In collaboration with the National Cancer Centre, Singapore, Van Andel Research Institute (VARI) researchers have identified an enzyme that could help diagnose and treat cholangiocarcinoma, a form of liver cancer that strikes up to 3,000 new patients each year in the United States.
Cholangiocarcinoma is the second most common type of cancer that affects the hepatobiliary system, which includes the liver, gall bladder, and bile ducts. The disease is most commonly diagnosed in patients in their 60’s and 70’s, and prognosis is generally poor with a 5-year survival rate of less than 5%. The only current curative treatment of the disease is surgery to remove all tumor tissue, but most patients’ cancer is too advanced upon diagnosis to operate.
Southeast Asia is particularly affected by cholangiocarcinoma, but incidence of the disease is rising in the United States, United Kingdom, and Australia.
“An advance in the diagnosis and treatment of this disease could have a profound impact,” said Professor Khee Chee Soo, Director of the National Cancer Centre, Singapore. “Cholangiocarcinoma is especially prevalent in Southeast Asia where, because of chronic infections by liver flukes and other factors, it kills thousands each year.”
Cholangiocarcinoma and hepatocellularcarcinoma (HCC) are the two main forms of malignant liver cancer and require different treatments. Researchers found that the enzyme p38delta mitogen-activated protein kinase (MAPK13) is found in higher levels in cholangiocarcinomas than in HCC or normal tissue, and that it plays a role in the ability of tumor cells to move and invade normal tissue.
MAPK13 could be used as a complement to current biomarkers in diagnosing cholangiocarcinoma and distinguishing it from HCC, and it could serve as a drug target to help treat cholangiocarcinoma.
“Cholangiocarcinomas are notoriously challenging to diagnose and treat,” said VARI Distinguished Scientific Investigator Bin Tean Teh, M.D., Ph.D., whose laboratory published its findings in the May 15 issue of the International Journal of Cancer. “Discoveries that lead to earlier detection and diagnosis will improve the long-term survival rate of patients.”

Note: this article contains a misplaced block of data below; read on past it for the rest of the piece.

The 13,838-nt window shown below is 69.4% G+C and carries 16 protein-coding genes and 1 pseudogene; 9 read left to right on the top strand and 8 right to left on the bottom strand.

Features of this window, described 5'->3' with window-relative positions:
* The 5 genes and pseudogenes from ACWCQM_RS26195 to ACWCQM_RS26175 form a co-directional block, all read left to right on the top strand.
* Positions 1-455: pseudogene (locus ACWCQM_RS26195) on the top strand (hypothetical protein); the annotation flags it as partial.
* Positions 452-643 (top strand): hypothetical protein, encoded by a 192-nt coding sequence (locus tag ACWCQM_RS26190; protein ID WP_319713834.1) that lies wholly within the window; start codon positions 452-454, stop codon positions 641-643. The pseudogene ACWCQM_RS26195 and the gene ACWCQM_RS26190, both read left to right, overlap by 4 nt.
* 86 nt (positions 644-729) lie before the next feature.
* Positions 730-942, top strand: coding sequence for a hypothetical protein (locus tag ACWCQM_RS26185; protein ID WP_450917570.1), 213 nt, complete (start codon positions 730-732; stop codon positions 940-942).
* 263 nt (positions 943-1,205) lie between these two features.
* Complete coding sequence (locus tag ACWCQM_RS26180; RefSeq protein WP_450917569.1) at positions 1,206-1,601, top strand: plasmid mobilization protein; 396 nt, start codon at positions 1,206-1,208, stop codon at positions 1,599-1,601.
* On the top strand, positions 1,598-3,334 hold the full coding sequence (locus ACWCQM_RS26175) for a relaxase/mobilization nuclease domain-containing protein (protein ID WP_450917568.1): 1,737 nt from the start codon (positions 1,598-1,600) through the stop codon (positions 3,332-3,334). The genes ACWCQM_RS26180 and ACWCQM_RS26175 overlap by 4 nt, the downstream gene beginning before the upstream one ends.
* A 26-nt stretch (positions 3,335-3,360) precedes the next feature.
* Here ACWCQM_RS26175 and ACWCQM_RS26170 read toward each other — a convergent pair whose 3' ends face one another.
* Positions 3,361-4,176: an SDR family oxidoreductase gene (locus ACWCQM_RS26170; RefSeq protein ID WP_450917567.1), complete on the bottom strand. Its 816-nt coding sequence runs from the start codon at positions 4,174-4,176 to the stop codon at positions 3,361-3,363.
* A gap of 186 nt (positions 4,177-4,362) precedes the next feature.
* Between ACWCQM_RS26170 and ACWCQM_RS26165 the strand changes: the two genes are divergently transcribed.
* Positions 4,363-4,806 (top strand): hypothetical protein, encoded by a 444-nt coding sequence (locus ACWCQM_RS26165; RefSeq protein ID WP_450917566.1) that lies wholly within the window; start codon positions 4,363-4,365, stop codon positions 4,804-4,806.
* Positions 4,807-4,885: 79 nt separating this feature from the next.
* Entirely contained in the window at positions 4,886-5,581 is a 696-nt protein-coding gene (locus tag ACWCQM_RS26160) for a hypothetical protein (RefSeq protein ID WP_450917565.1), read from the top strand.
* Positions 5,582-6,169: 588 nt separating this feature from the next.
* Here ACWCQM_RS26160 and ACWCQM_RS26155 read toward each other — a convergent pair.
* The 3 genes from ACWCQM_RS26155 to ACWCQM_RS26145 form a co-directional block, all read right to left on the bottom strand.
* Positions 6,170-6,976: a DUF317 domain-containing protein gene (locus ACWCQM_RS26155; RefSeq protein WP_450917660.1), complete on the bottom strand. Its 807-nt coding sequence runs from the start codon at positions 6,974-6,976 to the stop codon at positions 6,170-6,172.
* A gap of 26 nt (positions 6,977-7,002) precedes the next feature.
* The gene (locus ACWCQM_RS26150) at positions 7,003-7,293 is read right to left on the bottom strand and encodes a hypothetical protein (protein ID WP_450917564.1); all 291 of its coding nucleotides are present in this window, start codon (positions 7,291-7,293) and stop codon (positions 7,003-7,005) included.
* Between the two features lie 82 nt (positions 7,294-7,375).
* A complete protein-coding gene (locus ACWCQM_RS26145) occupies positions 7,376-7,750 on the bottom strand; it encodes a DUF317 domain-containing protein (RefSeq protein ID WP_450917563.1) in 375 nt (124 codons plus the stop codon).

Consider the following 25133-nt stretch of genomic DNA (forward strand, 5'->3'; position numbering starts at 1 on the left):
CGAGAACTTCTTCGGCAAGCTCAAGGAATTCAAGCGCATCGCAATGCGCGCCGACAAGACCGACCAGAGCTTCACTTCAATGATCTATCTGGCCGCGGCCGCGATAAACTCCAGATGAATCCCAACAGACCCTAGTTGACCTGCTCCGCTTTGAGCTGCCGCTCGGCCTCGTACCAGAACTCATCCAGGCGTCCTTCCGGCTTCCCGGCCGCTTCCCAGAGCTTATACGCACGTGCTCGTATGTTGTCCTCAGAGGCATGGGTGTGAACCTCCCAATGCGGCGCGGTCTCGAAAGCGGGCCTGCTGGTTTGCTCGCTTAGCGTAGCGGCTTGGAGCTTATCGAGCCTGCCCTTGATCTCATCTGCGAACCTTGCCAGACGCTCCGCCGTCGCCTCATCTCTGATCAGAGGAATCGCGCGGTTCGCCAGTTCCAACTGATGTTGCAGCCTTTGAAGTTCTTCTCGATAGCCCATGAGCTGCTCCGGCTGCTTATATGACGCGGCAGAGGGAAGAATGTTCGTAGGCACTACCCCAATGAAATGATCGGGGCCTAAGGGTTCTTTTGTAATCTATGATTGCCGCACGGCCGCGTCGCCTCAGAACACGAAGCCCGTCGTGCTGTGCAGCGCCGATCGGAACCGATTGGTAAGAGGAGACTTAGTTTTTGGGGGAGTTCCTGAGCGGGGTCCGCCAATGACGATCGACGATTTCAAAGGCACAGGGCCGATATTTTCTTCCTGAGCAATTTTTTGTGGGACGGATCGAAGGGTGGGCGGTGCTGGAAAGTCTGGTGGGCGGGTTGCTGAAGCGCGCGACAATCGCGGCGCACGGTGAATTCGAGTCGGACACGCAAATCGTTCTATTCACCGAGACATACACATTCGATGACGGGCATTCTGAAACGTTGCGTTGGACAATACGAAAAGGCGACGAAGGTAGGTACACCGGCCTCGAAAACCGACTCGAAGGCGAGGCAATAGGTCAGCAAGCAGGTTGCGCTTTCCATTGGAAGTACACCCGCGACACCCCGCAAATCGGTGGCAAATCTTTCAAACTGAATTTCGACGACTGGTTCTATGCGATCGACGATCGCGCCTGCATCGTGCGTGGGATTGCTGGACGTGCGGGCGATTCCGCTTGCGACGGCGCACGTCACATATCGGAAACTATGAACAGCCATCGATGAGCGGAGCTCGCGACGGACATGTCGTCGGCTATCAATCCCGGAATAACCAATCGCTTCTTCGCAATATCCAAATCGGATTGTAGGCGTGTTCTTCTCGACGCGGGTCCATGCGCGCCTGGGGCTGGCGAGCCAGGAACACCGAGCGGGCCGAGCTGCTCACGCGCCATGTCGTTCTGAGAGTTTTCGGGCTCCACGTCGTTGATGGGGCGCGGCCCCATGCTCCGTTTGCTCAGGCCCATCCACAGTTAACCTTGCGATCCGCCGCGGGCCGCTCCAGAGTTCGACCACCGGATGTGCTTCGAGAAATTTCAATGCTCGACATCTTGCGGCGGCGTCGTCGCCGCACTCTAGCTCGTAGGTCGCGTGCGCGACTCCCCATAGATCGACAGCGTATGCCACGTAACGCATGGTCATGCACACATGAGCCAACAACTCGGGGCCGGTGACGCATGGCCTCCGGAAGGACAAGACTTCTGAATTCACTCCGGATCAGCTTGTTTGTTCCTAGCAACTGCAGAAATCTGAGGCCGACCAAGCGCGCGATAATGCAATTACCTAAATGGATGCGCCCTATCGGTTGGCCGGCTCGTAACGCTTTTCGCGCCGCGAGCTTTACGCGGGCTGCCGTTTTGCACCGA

Tissues used in the study were obtained from the National Cancer Centre, Singapore, and the Singapore General Hospital.
This work was partly supported by the Singapore Millennium Foundation and the National Cancer Centre Research Foundation.About Van Andel Institute
Joe Gavan | EurekAlert!
Organ-on-a-chip mimics heart's biomechanical properties
23.02.2017 | Vanderbilt University
Researchers identify cause of hereditary skeletal muscle disorder
22.02.2017 | Klinikum der Universität München
In the field of nanoscience, an international team of physicists with participants from Konstanz has achieved a breakthrough in understanding heat transport
Cells need to repair damaged DNA in our genes to prevent the development of cancer and other diseases. Our cells therefore activate and send “repair-proteins”...
The Fraunhofer IWS Dresden and Technische Universität Dresden inaugurated their jointly operated Center for Additive Manufacturing Dresden (AMCD) with a festive ceremony on February 7, 2017. Scientists from various disciplines perform research on materials, additive manufacturing processes and innovative technologies, which build up components in a layer by layer process. This technology opens up new horizons for component design and combinations of functions. For example during fabrication, electrical conductors and sensors are already able to be additively manufactured into components. They provide information about stress conditions of a product during operation.
The 3D-printing technology, or additive manufacturing as it is often called, has long made the step out of scientific research laboratories into industrial...
Nature does amazing things with limited design materials. Grass, for example, can support its own weight, resist strong wind loads, and recover after being...
Nanometer-scale magnetic perforated grids could create new possibilities for computing. Together with international colleagues, scientists from the Helmholtz Zentrum Dresden-Rossendorf (HZDR) have shown how a cobalt grid can be reliably programmed at room temperature. In addition they discovered that for every hole ("antidot") three magnetic states can be configured. The results have been published in the journal "Scientific Reports".
Physicist Dr. Rantej Bali from the HZDR, together with scientists from Singapore and Australia, designed a special grid structure in a thin layer of cobalt in...
13.02.2017 | Event News
10.02.2017 | Event News
09.02.2017 | Event News
24.02.2017 | Life Sciences
24.02.2017 | Life Sciences
24.02.2017 | Trade Fair News